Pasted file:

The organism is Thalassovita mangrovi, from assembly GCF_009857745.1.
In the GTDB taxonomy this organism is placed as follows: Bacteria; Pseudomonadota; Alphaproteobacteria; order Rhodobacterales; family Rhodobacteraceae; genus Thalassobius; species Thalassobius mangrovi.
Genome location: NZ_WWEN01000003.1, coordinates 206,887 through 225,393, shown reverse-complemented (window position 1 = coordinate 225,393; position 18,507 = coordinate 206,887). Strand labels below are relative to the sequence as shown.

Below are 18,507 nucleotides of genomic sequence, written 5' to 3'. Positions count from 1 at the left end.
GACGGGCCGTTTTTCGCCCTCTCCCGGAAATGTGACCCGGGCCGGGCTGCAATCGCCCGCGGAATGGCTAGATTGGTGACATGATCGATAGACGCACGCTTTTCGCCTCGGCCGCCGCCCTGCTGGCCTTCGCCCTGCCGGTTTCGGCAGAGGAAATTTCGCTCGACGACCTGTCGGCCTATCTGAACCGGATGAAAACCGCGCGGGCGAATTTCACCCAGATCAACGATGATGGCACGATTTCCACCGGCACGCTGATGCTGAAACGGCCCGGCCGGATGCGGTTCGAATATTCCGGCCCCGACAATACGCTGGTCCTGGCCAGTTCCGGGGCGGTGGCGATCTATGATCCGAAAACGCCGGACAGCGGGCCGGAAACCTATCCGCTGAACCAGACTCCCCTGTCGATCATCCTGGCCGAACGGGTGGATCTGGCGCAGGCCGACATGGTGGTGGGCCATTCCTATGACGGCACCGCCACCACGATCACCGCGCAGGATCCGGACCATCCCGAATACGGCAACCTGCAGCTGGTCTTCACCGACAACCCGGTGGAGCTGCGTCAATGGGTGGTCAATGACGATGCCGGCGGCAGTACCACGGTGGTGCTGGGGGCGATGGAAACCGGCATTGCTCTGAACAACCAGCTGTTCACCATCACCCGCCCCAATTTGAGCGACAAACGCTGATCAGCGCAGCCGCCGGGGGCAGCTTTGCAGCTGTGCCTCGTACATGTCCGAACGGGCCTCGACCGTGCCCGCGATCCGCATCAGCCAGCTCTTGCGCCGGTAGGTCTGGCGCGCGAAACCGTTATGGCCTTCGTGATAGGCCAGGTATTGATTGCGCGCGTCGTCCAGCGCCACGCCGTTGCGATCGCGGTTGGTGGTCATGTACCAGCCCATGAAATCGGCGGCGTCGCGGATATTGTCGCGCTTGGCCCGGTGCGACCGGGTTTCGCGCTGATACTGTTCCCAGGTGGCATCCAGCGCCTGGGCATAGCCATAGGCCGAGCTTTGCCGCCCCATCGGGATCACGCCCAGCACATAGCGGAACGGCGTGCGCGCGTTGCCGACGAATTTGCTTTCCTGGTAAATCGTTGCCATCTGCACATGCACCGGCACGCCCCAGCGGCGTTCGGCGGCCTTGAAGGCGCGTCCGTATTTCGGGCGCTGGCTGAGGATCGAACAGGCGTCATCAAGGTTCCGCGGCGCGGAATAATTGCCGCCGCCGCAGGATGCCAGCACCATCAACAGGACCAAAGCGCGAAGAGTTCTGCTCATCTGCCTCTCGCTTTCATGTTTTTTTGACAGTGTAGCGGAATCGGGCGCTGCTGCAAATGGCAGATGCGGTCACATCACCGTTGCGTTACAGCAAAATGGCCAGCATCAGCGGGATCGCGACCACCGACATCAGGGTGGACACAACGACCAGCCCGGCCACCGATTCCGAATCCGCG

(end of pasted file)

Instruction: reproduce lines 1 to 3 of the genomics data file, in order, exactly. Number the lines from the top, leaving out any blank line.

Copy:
The organism is Thalassovita mangrovi, from assembly GCF_009857745.1.
In the GTDB taxonomy this organism is placed as follows: Bacteria; Pseudomonadota; Alphaproteobacteria; order Rhodobacterales; family Rhodobacteraceae; genus Thalassobius; species Thalassobius mangrovi.
Genome location: NZ_WWEN01000003.1, coordinates 206,887 through 225,393, shown reverse-complemented (window position 1 = coordinate 225,393; position 18,507 = coordinate 206,887). Strand labels below are relative to the sequence as shown.